That Still Small Voice

August 28, 2014

For those of us who know the story, we recall that something significant was not ushered in with a strong rushing wind or an earthquake, but in a small quiet calling. So it is with many signs of change that are not so evident unless we are sensitized to the calling. While many of us may not need to respond to global packaging initiatives because the end user does not ship all over the world; or we are not ultimately faced with declining fibre quality like the Europeans; or we may not manufacture UN Hazmat boxes; or we have a corrugator or sheet feeder that quantifies its board via certificates of analysis the physical properties of the corrugated it send us still, we are faced with change.

If you have built trust in customer relationships, go further! Bring differentiation and branding to the relationship. What separates you and your company from others? Be faster to respond, yes. Discuss the process controls you have in place that provides product assurance, yes. If you are not selling and delivering a perceived significant value, then the relationship defaults to price and the balance of power falls into the hands of the customer/buyer. Look at the progress of digital printing technology and the recent claims of printing at 8,000 sheets per hour. What a technology leap!

Become the specialist, the corrugated engineering expert. One success builds on another. Do not become diluted, keep that focus narrow. Always be testing competitor’s boxes, but not for basis weights or calipers, that’s not of any value. Consider third party evaluations. Learn the newest terminology and new methods of measuring board performance and multiple your value in the eyes of the packager. Create pathways of significance so that your customer cannot take your investment in them to a competitor.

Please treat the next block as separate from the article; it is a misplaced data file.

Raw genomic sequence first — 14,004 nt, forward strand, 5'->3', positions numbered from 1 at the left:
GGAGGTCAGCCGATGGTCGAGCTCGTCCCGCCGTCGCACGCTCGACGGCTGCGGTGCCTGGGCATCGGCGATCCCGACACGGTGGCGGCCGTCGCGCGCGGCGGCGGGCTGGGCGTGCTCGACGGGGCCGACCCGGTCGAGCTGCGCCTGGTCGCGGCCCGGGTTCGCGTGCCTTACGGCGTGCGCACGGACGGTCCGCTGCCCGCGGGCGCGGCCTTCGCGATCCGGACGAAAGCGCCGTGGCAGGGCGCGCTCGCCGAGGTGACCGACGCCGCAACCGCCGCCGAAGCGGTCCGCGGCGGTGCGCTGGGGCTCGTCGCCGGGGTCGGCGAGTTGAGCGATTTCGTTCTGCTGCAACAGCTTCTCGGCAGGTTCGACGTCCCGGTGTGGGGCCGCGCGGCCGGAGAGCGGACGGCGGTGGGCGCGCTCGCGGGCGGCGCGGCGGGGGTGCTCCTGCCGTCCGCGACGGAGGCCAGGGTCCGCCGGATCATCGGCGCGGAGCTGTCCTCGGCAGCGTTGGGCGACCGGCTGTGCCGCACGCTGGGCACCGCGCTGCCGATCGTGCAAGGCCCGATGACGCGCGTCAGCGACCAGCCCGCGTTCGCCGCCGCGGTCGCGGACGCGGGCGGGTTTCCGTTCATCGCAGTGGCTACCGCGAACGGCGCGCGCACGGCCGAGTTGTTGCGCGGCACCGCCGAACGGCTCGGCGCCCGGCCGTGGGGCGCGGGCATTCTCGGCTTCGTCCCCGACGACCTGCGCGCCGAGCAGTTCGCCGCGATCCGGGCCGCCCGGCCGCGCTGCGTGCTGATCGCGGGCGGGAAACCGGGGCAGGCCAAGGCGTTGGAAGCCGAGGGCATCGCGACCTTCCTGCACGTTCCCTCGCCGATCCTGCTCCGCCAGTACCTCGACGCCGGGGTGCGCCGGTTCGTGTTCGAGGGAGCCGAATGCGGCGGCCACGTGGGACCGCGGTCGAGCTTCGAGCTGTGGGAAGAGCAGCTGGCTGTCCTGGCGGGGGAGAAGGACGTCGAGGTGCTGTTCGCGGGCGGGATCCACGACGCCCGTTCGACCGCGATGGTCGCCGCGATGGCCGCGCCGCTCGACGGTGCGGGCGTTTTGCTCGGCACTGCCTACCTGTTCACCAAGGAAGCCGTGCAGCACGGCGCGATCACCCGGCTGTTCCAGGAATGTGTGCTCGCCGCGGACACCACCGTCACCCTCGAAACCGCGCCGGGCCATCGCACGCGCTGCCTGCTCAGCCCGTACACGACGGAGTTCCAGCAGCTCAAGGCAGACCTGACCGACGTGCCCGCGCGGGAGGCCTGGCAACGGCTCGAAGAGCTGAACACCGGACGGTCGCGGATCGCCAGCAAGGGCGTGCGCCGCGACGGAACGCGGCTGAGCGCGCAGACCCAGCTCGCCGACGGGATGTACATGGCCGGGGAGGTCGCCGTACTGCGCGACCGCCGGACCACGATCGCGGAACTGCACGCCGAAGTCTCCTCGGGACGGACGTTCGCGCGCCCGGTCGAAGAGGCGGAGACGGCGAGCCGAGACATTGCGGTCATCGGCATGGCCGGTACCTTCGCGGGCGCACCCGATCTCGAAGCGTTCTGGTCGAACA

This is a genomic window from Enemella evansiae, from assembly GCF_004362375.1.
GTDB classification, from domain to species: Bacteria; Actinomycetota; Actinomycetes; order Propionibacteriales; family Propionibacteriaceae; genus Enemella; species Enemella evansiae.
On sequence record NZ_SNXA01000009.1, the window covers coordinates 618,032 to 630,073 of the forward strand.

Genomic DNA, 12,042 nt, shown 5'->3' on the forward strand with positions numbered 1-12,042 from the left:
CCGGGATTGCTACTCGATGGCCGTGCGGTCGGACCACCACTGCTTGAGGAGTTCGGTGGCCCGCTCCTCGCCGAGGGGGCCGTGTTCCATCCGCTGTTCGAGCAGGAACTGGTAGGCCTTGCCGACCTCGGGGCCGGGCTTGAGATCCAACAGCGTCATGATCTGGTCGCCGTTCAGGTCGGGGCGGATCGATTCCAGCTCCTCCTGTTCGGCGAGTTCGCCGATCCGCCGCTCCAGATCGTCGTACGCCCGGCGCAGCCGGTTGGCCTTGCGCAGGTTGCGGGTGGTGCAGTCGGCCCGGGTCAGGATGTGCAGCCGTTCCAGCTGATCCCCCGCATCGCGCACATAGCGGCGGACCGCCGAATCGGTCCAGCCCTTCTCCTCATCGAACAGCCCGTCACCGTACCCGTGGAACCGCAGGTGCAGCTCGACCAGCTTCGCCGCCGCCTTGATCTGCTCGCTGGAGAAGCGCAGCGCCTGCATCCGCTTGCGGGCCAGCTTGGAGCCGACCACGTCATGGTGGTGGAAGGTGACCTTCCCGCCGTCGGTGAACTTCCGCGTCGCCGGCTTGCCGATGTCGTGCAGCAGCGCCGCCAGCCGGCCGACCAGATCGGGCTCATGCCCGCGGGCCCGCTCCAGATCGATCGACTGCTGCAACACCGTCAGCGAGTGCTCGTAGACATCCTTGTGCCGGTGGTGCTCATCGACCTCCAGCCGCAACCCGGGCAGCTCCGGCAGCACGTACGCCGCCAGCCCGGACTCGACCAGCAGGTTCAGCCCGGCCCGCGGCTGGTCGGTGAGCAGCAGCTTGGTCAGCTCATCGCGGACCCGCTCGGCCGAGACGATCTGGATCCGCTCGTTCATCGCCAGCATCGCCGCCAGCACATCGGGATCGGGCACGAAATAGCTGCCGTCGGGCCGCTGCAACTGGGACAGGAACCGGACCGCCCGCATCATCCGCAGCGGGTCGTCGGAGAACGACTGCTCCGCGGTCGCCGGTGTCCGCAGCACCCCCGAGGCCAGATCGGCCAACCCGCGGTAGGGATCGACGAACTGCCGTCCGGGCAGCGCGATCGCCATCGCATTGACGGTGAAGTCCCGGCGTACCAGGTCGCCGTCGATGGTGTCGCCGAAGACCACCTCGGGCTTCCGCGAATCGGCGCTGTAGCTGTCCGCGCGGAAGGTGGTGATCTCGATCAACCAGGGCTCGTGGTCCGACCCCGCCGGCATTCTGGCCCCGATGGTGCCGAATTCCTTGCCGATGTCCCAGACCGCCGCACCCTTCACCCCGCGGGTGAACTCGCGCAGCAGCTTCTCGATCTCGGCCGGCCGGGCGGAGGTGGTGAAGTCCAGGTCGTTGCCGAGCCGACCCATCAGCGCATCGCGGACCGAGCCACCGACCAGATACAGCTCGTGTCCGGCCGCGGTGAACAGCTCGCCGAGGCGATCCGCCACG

Champion the changes that are coming, it’s not the unknown to your Association. Prepare yourselves and don’t be deceive by those who are not embracing better ways of design the corrugated structure and reducing variation in their processes. You can’t control what’s coming, but you can reduce the pain of not knowing. There are already pockets of excellence out there, the early innovators, and companies in the mid Atlantic, Texas, the Rocky Mountains, the upper Midwest, the Southwest and Los Angeles area.

To read the entire article follow this link:

Setting Seven Performance Standards with Your Sheet Suppliers

August 4, 2014

For the last several years we have prepared you well with the Key Characteristics of Linerboard and Medium and Their Impact on Combined Corrugated Board-Second Edition, how to Get the Best Box, and Understanding Box Performance-Third Edition.  Make sure you have these brochures in your library. (available at the AICC Store)

Then at the third Science of Paper School we shifted the focus somewhat from what converters need to know about containerboards in general to combined board characteristics specifically.  Recently when compiling a list of sheet feeders for the Associations’ Board of Directors we were reminded to provide members with the key quantitative quality requirements one might want to establish with their internal or external suppliers.  Several years ago we publish a series of spreadsheets for singlewall and doublewall combinations listing a few physical properties categories so a converter could establish incoming sheet specifications with their supplies.

Let’s review those and explore a more comprehensive array of properties.

ECT: Yes, it is well know but not completely understood. While the already known losses of box compression will varying with supply chain elements, deterioration rates vary by actual amounts of board crush or flute degradation and the use of semichemical or recycled mediums.

Caliper: spring back or recovered thickness after crushing.  While fluting is a resilient material and recovers from much of the sever deformation that occurs during combining and/or converting, its inherent strength contribution to the corrugated may be significantly compromised.

Flat Crush: This measure of actual combined board crush verses the potential resistance to crushing as predicted from the Concora strength of the medium. This, however, is not a good predictor of actual board crush.

Pin Adhesion: Determines the strength of the bonds between the liner(s) and the medium(s).